Bruce Lee’s Secret to Winning Fights – You Fight Like You Train
You fight like you train. That’s it, that’s all. I could stop this article right now. But, I won’t, because this is such an important topic that I will continue to talk about it.
Myelinization And The SAID Principal
This is a theory that the more you do something the more myelin covers your nervous system making the transmission of electrical impulses to fire quicker. Therefore your reaction time is much faster, to the point where you don’t have to think to get a technique out (I could get into Bruce Lee’s theory of the 4 stages of learning, but I won’t get into it in this article). The SAID principal stands for “specific adoption to imposed demands”. As one of my mentors said, “Your body gets good at stuff.” Now that’s not proper English, but that’s the truth about it. The more you practice a certain way, the more you’re going to fight that way when a situation comes out. Take for example the way I do a one legged squat. I taught myself to do it Pavel Tsatsouline style, with one leg out to the front. At the APEX Certification I went to, they taught me to leave it an inch off the floor and right next to my other foot. Suffice to say that I had a lot of trouble doing it! My body, operating on the practice (stimulus) I had given it, lifted my leg out more to the front (not all the way, but it felt more comfortable to do it that way)!
This is why Bruce Lee called kata practicing “dry land” swimming. There’s nothing wrong with kata’s but when you don’t spar, you do not know your techniques very well yet. You do not understand how to use them in movement, you must learn to use your techniques in a safe environment where you won’t get hurt.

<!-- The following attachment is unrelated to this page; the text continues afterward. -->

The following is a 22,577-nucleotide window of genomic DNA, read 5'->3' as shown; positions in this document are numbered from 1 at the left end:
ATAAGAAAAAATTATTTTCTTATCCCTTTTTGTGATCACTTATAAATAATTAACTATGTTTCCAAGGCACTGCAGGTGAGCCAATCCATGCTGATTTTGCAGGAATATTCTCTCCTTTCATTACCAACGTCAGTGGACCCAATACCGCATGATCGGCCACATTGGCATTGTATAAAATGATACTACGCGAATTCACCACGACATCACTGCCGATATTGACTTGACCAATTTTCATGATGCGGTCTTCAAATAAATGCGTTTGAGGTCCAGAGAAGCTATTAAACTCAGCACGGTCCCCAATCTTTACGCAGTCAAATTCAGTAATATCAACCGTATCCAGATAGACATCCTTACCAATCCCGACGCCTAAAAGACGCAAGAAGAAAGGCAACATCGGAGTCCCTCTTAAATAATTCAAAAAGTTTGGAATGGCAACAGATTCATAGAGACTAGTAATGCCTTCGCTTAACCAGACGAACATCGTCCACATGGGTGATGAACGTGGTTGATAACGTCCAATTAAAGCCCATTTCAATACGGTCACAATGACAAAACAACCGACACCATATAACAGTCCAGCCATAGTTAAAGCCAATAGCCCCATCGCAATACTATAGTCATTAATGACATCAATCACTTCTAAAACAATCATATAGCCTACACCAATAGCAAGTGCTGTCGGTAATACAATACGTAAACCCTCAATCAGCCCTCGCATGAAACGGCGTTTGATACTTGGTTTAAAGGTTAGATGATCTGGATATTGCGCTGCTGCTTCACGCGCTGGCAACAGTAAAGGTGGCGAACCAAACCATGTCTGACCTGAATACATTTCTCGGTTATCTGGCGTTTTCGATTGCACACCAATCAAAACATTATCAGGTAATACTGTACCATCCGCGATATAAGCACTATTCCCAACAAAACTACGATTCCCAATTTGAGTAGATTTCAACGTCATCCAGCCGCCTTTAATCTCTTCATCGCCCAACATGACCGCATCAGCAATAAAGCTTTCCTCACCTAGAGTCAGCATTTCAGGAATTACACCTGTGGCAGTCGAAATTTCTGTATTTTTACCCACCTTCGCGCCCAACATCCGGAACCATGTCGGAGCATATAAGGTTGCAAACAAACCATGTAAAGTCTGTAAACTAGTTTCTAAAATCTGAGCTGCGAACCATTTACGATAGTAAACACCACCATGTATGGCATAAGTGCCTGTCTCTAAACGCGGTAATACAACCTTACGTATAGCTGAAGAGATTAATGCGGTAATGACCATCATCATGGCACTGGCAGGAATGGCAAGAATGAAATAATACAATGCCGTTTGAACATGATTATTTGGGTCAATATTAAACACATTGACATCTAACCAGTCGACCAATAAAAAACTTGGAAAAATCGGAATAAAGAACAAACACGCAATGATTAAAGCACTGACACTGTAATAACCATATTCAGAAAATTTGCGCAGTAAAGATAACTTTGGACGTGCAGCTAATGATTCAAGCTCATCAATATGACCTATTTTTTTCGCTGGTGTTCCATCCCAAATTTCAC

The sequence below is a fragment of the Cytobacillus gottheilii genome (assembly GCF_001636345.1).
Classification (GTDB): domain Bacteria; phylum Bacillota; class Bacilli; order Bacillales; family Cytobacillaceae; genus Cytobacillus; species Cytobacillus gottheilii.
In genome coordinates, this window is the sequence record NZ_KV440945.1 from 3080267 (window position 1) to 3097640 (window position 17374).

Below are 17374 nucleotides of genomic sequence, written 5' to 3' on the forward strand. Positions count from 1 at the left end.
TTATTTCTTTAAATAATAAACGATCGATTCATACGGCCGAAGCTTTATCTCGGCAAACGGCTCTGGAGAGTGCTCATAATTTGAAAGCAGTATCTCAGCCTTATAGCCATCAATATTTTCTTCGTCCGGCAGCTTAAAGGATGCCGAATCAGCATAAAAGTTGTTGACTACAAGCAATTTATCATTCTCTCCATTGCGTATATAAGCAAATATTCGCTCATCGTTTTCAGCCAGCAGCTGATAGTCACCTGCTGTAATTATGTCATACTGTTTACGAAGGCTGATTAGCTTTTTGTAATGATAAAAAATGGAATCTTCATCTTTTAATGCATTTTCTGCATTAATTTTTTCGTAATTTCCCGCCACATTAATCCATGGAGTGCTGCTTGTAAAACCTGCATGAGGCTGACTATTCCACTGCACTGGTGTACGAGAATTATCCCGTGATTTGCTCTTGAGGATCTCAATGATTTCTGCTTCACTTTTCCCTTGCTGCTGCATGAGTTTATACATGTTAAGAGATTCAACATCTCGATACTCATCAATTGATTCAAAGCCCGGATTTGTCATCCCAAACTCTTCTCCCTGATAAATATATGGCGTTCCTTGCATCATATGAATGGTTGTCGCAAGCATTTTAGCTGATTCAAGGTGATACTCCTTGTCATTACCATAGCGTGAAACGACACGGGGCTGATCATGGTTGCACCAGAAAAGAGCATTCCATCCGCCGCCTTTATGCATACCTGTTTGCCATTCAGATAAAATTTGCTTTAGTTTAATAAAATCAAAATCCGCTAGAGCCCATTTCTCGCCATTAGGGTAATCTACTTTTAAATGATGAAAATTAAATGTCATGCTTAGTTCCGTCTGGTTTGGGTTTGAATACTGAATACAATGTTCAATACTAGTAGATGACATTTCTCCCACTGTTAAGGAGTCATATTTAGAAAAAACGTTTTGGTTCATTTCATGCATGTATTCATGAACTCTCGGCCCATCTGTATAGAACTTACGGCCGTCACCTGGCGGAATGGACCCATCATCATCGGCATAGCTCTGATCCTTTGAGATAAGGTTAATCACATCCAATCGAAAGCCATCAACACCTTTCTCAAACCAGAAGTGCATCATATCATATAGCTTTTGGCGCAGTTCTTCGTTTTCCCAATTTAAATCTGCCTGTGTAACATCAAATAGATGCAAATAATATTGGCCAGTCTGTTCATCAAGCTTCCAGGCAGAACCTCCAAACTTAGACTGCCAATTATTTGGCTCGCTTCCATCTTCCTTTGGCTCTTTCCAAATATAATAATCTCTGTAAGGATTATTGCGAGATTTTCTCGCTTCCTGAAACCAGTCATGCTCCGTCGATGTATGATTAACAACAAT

Static Practice Will Get You No Where
All training should be pointed at the end result. Movement when the real fight comes up. Every practice must be moved along a logical progression more and more towards sparring, until finally you are. The truth test of a technique is its applicability in the field, and that’s why Bruce Lee was such a stickler on sparring. How do you find out how applicable it is? Well, by having your friend box you (hand techniques are the most likely thing in a real fight, it’s generally not natural to kick for most people), or getting into real fights. I sincerely hope you don’t opt for the other choice, because if you aren’t trained, you might as well get ready for a massive butt kicking.
Train with a progression towards boxing, and only (and I repeat) only train static in the beginning when you are learning and then learn to fight under conditions similar the ones your demanding yourself to fight under. Then, you’ll be on your way to learning to be a fighter who can survive in the real world.
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